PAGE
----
For Go tools (where you need a go tool but it’s not a dependency of your app), we just use the Go toolchain to install the version you specify.

For binaries, we download the file or archive from a location we calculate based on a template, a version, OS, and architecture. If you’re downloading an archive, you can specify which file to extract from it. Binaries will live in a .ext/bin directory inside your project.

We also need you to give us the SHA of the artifact we’re downloading, so we can make sure there’s no trickery!

For libraries, we assume you’re downloading archives, either zip or tgz. You can again use a template for the download URL. Libraries live in .ext/lib. You can use globbing patterns to select which files to unpack from the archive.

Again, we need a SHA to verify integrity.

You can use the Depfile from mage-loot itself as an example.

Sample project

To demonstrate the use of mage-loot, we created a small sample project you can try out. The application is pretty simple: it fetches a random image of a shoe at build time and recreates the image as ascii-art. First let’s take a look at the Depfile:

   importPath: ""
   version: "v1.3.9"
   url:{{.Version}}/ascii-image-converter_{{ if eq .OS "linux" }}Linux{{ else }}{{if eq .OS "darwin" }}macOS{{ else }}Windows{{ end }}{{ end }}_{{ if eq .Arch "amd64" }}amd64_64bit{{ else }}arm64_64bit{{end}}.{{ if eq .OS "windows"}}zip{{else}}tar.gz{{end}}
   version: "1.11.0"
   entrypoint: '{{ if eq .OS "windows" }}ascii-image-converter.exe{{else}}ascii-image-converter{{end}}'
     - ascii-image-converter_{{ if eq .OS "linux" }}Linux{{ else }}{{if eq .OS "darwin" }}macOS{{ else }}Windows{{ end }}{{ end }}_{{ if eq .Arch "amd64" }}amd64_64bit{{ else }}arm64_64bit{{end}}/ascii-image-converter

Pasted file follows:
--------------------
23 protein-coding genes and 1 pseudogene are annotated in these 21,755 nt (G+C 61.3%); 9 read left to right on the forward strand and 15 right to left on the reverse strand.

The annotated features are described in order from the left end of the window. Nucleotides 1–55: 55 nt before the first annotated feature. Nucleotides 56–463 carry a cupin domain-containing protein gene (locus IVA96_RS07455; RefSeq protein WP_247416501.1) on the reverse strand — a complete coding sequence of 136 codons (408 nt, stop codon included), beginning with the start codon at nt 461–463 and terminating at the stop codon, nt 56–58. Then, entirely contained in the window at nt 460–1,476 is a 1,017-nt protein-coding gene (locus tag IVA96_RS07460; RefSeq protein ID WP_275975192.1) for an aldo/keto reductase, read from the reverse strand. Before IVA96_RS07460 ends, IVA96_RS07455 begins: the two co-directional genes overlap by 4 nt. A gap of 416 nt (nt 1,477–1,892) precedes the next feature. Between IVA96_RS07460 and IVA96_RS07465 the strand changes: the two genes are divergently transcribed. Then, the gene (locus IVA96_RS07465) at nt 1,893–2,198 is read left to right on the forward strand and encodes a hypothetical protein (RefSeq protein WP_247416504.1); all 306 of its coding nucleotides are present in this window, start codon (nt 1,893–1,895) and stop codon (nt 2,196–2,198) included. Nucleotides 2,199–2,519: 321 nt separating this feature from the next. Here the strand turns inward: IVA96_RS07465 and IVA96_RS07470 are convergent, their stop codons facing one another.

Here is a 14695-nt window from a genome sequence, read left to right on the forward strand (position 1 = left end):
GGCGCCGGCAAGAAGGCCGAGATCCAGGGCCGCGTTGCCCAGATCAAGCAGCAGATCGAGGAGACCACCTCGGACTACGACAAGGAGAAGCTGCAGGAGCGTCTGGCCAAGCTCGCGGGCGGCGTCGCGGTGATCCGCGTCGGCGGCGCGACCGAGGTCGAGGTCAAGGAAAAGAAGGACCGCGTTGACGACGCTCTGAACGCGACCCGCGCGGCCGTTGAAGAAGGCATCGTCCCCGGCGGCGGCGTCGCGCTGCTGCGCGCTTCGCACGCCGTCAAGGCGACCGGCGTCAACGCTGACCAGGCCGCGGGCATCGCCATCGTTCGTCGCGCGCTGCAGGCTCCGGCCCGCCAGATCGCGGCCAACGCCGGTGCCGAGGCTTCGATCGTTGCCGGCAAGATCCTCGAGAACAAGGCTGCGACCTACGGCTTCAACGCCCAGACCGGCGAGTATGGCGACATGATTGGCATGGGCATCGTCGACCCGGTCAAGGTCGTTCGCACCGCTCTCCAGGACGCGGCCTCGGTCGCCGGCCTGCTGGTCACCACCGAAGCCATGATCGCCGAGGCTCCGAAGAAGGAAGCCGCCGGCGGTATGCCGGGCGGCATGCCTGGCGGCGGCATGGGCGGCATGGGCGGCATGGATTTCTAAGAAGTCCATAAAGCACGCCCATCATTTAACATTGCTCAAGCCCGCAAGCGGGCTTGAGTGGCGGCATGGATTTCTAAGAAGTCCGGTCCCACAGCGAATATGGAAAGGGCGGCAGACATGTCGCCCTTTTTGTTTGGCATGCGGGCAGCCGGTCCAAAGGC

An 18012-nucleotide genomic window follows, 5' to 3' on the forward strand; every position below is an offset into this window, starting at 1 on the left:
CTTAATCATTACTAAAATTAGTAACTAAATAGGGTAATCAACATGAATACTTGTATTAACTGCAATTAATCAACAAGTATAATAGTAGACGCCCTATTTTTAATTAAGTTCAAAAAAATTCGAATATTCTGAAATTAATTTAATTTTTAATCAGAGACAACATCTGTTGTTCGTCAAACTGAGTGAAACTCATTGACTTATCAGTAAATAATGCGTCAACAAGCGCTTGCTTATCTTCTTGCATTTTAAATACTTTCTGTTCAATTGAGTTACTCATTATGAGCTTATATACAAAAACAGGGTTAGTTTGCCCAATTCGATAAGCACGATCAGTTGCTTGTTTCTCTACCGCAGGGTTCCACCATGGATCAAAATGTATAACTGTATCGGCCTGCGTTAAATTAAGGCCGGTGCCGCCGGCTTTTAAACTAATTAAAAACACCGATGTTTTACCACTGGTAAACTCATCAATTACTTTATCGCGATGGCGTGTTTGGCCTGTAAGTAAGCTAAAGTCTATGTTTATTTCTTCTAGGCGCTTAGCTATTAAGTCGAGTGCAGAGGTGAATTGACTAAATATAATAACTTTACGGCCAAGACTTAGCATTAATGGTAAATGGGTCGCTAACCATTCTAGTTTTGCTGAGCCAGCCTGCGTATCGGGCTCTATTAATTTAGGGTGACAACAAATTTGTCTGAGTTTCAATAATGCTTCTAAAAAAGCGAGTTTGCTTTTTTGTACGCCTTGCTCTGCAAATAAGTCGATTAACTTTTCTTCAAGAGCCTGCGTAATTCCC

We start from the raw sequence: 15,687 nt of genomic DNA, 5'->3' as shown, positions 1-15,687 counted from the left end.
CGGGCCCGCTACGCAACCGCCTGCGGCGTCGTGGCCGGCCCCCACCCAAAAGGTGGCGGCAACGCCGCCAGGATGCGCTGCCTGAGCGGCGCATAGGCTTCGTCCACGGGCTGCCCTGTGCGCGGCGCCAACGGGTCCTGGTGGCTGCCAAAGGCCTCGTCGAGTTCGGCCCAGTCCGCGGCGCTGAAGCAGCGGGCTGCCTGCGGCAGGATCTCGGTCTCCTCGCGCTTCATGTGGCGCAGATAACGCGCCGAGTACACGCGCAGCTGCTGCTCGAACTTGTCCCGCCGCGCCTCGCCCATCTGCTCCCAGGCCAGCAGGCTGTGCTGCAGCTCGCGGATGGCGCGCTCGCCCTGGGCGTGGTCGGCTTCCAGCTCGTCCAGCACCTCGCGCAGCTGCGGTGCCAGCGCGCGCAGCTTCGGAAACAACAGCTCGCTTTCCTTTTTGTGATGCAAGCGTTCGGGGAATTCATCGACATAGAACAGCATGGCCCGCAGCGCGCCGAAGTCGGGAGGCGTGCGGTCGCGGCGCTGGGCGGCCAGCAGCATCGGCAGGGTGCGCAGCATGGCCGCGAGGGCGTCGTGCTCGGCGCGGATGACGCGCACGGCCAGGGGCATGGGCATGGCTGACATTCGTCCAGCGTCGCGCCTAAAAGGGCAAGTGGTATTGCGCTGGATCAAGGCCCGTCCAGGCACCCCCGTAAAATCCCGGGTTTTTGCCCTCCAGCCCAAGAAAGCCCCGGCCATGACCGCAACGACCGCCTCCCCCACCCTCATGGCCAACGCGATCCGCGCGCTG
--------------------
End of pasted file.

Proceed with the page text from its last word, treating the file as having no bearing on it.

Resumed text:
- ascii-image-converter_Windows_{{ if eq .Arch "amd64" }}amd64_64bit{{ else }}arm64_64bit{{end}}/ascii-image-converter.exe
     linux-amd64: "17f87445971fdb491c6ca9d4beed67044a330339b47775adffb8e3cb898ec15d"
     darwin-amd64: "c22c862818b4af5be9cdd11d49cf147cb2fea354a5d13ad3ef54702b5b1391a4"
     windows-amd64: "1c549e6aee6817dd7dd06377e6b198589cbaca17f848b09c523542c6b2a0cee4"

As you can see, we are using the Depfile to specify the particular versions of the ascii-image-converter package that are relevant for each OS and architecture. In our magefile, we use the Deps function to install all the dependencies:

// Deps installs dependency tools for the project
func Deps() {

Next, the Build function retrieves the dependencies for the Shoe function on build time.

// Builds the binary
func Build() error {
  return common.Build()

Finally, the Shoe function is where we use the dependency:

// Gets a random shoe image and makes ascii art
// It writes it to shoe.txt
func Shoe() error {
 toAscii := deps.BinDep("ascii-image-converter")
 err := downloadFile("shoe.jpg", "")
 if err != nil {
   return err
 return toAscii("./shoe.jpg", "--save-txt", "./cmd/shoe/", "--only-save")

At Aserto, we use mage-loot regularly, but we’d love to hear your thoughts about it. Let us know what you think in our community Slack or on twitter!

Vlad Iovanov avatar

Vlad Iovanov

Founding Engineer

Roie Schwaber-Cohen avatar

Roie Schwaber-Cohen

Developer Advocate